Until this was done, the seventy bales were not ready for delivery even, much less delivered and accepted. The direction to re-store for the defendants, on the back of the order, must be construed to mean a direction to re-store when the cotton was all delivered. It did not apply to each bale as it was weighed, and in fact there was nothing done by the warehouseman to change the storage. All that can be predicated of the transaction of the fifteenth of July is, that the parties had commenced the performance of acts, as to some of the cotton, necessary to enable a delivery to be made, but had not completed them, and as to the balance of the cotton nothing had been done. I think the court should have held that there was no delivery of any part of the cotton.
But if there was a delivery of seventy bales, the action could not be sustained. The contract was entire, and the plaintiffs must prove performance to entitle them to recover. The defendants purchased one hundred and nineteen bales, to be paid for when delivered. Until the delivery of the whole quantity no action accrued to the plaintiffs.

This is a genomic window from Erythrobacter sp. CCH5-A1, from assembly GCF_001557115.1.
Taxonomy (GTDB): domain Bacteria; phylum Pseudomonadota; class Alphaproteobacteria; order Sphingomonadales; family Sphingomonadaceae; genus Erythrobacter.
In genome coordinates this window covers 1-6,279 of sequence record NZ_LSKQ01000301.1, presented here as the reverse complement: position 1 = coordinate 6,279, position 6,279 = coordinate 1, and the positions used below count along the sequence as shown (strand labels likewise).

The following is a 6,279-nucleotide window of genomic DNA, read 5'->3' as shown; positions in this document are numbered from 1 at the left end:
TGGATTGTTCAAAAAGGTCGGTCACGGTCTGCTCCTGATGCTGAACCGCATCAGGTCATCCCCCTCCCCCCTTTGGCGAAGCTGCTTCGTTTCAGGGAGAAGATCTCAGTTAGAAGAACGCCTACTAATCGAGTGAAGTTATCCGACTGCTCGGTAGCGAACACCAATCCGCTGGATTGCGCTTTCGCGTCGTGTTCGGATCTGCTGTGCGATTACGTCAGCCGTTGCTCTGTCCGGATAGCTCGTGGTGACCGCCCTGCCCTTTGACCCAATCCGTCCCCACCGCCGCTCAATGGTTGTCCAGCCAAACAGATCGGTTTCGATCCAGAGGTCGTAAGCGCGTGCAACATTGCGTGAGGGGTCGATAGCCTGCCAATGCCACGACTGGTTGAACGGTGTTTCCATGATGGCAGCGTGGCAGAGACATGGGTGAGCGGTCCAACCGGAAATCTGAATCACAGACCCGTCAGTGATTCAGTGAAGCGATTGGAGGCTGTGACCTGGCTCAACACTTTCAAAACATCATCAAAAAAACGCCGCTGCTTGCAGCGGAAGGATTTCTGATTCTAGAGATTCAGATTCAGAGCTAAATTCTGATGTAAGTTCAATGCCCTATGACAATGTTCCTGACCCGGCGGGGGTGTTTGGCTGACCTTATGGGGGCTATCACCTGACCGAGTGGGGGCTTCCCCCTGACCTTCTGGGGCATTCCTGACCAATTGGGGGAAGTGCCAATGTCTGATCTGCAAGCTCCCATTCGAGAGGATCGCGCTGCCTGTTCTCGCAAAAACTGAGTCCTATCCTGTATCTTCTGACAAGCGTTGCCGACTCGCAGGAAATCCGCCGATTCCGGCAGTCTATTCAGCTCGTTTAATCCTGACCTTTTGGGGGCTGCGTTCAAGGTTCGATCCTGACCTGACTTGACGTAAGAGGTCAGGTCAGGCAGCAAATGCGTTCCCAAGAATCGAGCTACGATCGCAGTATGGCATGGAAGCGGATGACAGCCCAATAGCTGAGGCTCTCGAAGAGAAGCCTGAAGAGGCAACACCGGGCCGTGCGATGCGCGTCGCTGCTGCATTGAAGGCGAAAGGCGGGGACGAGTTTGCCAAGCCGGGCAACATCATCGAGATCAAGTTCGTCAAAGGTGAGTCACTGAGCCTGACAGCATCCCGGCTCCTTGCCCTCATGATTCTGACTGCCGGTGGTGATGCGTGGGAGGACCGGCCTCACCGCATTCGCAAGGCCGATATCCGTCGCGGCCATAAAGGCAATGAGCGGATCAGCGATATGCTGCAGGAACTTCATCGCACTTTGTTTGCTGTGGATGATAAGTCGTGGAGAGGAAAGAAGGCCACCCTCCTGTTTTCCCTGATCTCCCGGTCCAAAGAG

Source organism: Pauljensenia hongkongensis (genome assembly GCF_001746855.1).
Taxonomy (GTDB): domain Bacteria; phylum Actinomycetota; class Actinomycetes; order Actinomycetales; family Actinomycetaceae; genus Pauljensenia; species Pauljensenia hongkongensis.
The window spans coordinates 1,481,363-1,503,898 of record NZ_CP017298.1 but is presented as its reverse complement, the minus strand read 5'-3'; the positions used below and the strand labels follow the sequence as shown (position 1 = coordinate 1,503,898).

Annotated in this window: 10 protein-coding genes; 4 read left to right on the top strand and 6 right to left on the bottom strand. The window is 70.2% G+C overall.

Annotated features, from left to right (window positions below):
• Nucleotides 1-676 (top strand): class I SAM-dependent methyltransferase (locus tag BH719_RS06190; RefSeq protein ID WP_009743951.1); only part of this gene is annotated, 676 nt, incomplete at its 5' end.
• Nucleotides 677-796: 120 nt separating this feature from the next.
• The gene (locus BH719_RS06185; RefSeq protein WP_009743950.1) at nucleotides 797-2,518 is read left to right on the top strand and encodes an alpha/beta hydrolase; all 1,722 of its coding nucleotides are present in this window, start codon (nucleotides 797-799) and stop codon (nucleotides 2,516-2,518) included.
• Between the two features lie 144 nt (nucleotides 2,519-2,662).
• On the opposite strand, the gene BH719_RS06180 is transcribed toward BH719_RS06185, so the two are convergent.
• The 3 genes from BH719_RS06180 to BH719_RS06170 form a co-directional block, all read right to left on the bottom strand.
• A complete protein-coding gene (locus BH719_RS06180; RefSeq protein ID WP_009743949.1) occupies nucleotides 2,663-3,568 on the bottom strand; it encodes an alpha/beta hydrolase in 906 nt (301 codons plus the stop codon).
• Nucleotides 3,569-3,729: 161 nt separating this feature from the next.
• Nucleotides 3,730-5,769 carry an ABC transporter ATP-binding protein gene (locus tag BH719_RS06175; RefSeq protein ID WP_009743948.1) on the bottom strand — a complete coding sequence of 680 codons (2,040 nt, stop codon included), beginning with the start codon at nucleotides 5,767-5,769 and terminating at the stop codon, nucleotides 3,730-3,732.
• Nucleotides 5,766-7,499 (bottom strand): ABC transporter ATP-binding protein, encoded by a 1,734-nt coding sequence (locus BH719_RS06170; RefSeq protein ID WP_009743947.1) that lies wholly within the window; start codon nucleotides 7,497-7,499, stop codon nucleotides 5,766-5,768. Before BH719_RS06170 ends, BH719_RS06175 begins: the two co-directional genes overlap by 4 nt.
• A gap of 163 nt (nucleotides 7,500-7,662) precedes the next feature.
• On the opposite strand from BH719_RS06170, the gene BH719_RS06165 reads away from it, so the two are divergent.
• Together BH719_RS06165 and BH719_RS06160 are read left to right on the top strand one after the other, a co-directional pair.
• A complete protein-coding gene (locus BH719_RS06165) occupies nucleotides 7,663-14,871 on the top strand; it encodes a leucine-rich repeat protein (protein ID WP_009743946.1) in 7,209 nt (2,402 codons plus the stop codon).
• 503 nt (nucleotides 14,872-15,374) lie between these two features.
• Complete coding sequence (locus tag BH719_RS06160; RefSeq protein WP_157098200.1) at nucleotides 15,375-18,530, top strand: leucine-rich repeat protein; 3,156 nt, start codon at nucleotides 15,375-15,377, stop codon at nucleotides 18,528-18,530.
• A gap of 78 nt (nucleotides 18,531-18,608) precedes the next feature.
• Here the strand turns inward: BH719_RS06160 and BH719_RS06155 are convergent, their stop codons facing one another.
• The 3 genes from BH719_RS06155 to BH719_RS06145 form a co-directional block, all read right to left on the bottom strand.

While the destruction of the subject-matter of the contract, without fault of the plaintiffs, would relieve them from an action for damages for not performing the contract, yet it would not enable them to enforce a part performance against the defendants. ( 47 N.Y., 62.) The rule is well settled in this State that upon a contract for the delivery of a specified quantity of property, payment to be made on delivery, no action will lie until the whole is delivered. (13 Wend., 259; 16 id., 632; 3 id., 112; 21 N.Y., 397; 2 id., 153.)